Town Council mulls design standards

A June 14 discussion by members of the Eatonville Town Council regarding removing or severely cutting Chapter 19 — design standards — from the Eatonville Municipal Code ultimately ended with approval of a motion to add a review of said chapter to the agenda of the June 21 meeting of the Eatonville Planning Commission.

With Town Council staff and the Planning Commission working on revising in some form Chapter 19 —long regarded as too restrictive and too subjective and thus hard to work with — and plans for a code review of Chapters 17, 18 and 19 of the municipal code, it wasn’t immediately clear on how to proceed in making it so design standards don’t make it harder and more expensive for applicants to get a project finished.

“Are we wasting time?” Councilmember Bill Dunn asked of multiple efforts regarding Chapter 19.
“There is a reason design standards are the last chapter — Chapter 19 — because this chapter is a festering boil on the backside of our municipal code,” said Councilmember Robert Thomas, adding that as written it can’t be practically applied in Eatonville.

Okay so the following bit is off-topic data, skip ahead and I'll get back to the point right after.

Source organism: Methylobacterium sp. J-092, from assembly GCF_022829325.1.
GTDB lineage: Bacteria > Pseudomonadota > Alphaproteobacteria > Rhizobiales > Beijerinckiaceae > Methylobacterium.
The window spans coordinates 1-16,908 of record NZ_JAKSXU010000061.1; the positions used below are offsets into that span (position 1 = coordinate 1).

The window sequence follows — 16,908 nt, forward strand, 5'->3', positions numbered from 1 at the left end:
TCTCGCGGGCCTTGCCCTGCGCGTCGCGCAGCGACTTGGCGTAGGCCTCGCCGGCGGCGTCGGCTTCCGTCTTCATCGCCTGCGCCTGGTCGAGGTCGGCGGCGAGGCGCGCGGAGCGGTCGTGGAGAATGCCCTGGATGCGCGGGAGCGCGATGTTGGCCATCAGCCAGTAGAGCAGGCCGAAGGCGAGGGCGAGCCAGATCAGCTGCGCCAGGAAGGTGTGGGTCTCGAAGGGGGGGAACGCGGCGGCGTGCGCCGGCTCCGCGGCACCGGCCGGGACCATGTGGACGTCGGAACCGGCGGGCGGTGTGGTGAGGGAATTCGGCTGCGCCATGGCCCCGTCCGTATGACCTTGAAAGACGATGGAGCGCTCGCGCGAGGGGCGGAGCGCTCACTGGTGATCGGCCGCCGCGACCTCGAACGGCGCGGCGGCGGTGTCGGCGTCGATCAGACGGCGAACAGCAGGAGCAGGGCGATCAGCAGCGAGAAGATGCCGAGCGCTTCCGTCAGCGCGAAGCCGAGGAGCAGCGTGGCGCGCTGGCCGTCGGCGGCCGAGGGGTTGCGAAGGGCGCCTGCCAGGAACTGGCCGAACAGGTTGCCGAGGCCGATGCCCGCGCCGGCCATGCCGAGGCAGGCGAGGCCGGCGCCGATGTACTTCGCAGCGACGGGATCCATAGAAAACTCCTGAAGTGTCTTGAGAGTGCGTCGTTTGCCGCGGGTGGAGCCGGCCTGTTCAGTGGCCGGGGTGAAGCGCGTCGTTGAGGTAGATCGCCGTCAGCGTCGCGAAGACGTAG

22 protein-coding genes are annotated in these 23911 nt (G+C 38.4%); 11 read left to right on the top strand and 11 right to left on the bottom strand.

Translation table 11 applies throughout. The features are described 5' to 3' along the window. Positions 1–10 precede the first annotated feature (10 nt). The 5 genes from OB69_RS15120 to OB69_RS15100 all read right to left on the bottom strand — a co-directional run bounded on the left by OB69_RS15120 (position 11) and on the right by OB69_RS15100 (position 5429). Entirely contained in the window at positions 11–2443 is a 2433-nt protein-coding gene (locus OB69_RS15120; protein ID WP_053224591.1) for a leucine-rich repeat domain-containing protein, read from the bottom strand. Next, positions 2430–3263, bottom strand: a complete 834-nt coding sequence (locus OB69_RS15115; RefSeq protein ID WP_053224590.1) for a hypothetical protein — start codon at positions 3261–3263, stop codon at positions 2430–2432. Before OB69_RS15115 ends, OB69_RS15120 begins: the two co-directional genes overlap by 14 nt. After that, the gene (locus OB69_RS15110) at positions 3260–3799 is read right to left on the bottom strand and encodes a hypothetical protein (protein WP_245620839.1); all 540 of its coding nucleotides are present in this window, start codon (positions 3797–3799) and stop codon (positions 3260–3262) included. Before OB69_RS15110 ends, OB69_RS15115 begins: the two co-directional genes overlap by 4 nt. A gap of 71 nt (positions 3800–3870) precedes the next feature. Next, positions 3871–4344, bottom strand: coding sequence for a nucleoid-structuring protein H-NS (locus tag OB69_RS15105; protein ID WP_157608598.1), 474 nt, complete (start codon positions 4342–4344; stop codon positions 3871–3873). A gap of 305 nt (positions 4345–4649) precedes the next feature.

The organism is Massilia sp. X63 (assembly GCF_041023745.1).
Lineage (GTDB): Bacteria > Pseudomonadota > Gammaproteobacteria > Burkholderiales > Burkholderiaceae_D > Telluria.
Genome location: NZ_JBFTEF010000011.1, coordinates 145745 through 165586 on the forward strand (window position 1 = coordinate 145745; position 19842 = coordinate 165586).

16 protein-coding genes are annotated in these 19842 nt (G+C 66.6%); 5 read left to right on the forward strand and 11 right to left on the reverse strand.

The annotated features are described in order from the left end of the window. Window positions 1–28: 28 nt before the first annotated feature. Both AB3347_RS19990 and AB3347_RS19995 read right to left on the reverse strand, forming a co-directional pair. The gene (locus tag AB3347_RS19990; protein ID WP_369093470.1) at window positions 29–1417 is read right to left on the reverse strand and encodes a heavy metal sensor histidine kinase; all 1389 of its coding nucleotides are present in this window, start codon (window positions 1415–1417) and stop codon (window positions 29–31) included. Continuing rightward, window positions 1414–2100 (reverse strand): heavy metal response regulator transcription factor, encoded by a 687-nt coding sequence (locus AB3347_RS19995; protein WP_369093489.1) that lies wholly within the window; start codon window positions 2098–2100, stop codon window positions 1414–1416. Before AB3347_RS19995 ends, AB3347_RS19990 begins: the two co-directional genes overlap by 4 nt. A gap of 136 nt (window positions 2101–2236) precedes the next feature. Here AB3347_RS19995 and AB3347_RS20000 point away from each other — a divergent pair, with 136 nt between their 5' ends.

He recommended scrapping Chapter 19 and starting over.

“I think that would be much less painful than our present process,” Thomas said.

Councilmember Emily McFadden said she supported getting rid of 90 percent of Chapter 19, thus “minimizing it down to the bare minimum, and removing those roadblocks from citizens."

Other items on the amended agenda of the Eatonville Planning Commission’s June 21 meeting include a review of EMC Chapter 18.04, District Regulations, and a review of EMC Chapter 18.08, Accessory Dwelling Units.

In other business, the town council approved Resolution 2021-T, an employee recognition policy that allows the expenditure of funds for a token of appreciation, plaque or years of service award that is limited to no more than $150 total per employee per year. The expenditure of funds for an award recognizing retirement shall be limited to $250 per employee. These limits do not include sales tax, shipping and handling and engraving charges.

“This is one of those areas that we did not have a policy on, but we have been having a recognition — usually at the first week of May — for public employee recognition week that we have for those milestones at five, 10, 15, 20, 25, 30, 35 years,” Mayor Mike Schaub said.


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